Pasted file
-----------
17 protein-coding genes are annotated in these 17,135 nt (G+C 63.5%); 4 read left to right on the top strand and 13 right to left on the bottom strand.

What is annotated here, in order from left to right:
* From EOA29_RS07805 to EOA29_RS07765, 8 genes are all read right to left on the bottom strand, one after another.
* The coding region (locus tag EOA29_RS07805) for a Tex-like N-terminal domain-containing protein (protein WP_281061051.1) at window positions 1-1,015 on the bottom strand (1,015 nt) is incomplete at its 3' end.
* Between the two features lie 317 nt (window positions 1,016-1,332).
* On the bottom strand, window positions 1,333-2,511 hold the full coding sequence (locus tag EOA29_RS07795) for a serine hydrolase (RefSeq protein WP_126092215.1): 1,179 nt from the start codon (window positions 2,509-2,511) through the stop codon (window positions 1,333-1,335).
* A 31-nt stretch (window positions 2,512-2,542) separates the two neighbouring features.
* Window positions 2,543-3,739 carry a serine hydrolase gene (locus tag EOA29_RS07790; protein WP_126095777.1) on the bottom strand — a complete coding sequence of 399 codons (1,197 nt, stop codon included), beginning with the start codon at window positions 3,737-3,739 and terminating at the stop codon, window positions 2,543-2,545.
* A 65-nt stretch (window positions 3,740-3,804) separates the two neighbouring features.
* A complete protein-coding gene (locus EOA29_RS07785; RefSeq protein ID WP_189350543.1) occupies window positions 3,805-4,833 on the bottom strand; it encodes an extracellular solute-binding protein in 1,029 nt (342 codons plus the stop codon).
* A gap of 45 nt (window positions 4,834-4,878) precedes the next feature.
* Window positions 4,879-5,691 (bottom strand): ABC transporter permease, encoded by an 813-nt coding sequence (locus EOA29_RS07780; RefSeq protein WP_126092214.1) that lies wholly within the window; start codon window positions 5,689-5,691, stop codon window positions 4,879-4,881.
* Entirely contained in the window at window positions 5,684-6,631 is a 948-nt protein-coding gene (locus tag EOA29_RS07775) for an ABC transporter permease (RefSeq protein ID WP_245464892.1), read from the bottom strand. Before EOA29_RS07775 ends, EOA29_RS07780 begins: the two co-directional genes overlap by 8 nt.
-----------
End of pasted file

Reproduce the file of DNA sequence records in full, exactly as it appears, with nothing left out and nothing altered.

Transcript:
17 protein-coding genes are annotated in these 17,135 nt (G+C 63.5%); 4 read left to right on the top strand and 13 right to left on the bottom strand.

What is annotated here, in order from left to right:
* From EOA29_RS07805 to EOA29_RS07765, 8 genes are all read right to left on the bottom strand, one after another.
* The coding region (locus tag EOA29_RS07805) for a Tex-like N-terminal domain-containing protein (protein WP_281061051.1) at window positions 1-1,015 on the bottom strand (1,015 nt) is incomplete at its 3' end.
* Between the two features lie 317 nt (window positions 1,016-1,332).
* On the bottom strand, window positions 1,333-2,511 hold the full coding sequence (locus tag EOA29_RS07795) for a serine hydrolase (RefSeq protein WP_126092215.1): 1,179 nt from the start codon (window positions 2,509-2,511) through the stop codon (window positions 1,333-1,335).
* A 31-nt stretch (window positions 2,512-2,542) separates the two neighbouring features.
* Window positions 2,543-3,739 carry a serine hydrolase gene (locus tag EOA29_RS07790; protein WP_126095777.1) on the bottom strand — a complete coding sequence of 399 codons (1,197 nt, stop codon included), beginning with the start codon at window positions 3,737-3,739 and terminating at the stop codon, window positions 2,543-2,545.
* A 65-nt stretch (window positions 3,740-3,804) separates the two neighbouring features.
* A complete protein-coding gene (locus EOA29_RS07785; RefSeq protein ID WP_189350543.1) occupies window positions 3,805-4,833 on the bottom strand; it encodes an extracellular solute-binding protein in 1,029 nt (342 codons plus the stop codon).
* A gap of 45 nt (window positions 4,834-4,878) precedes the next feature.
* Window positions 4,879-5,691 (bottom strand): ABC transporter permease, encoded by an 813-nt coding sequence (locus EOA29_RS07780; RefSeq protein WP_126092214.1) that lies wholly within the window; start codon window positions 5,689-5,691, stop codon window positions 4,879-4,881.
* Entirely contained in the window at window positions 5,684-6,631 is a 948-nt protein-coding gene (locus tag EOA29_RS07775) for an ABC transporter permease (RefSeq protein ID WP_245464892.1), read from the bottom strand. Before EOA29_RS07775 ends, EOA29_RS07780 begins: the two co-directional genes overlap by 8 nt.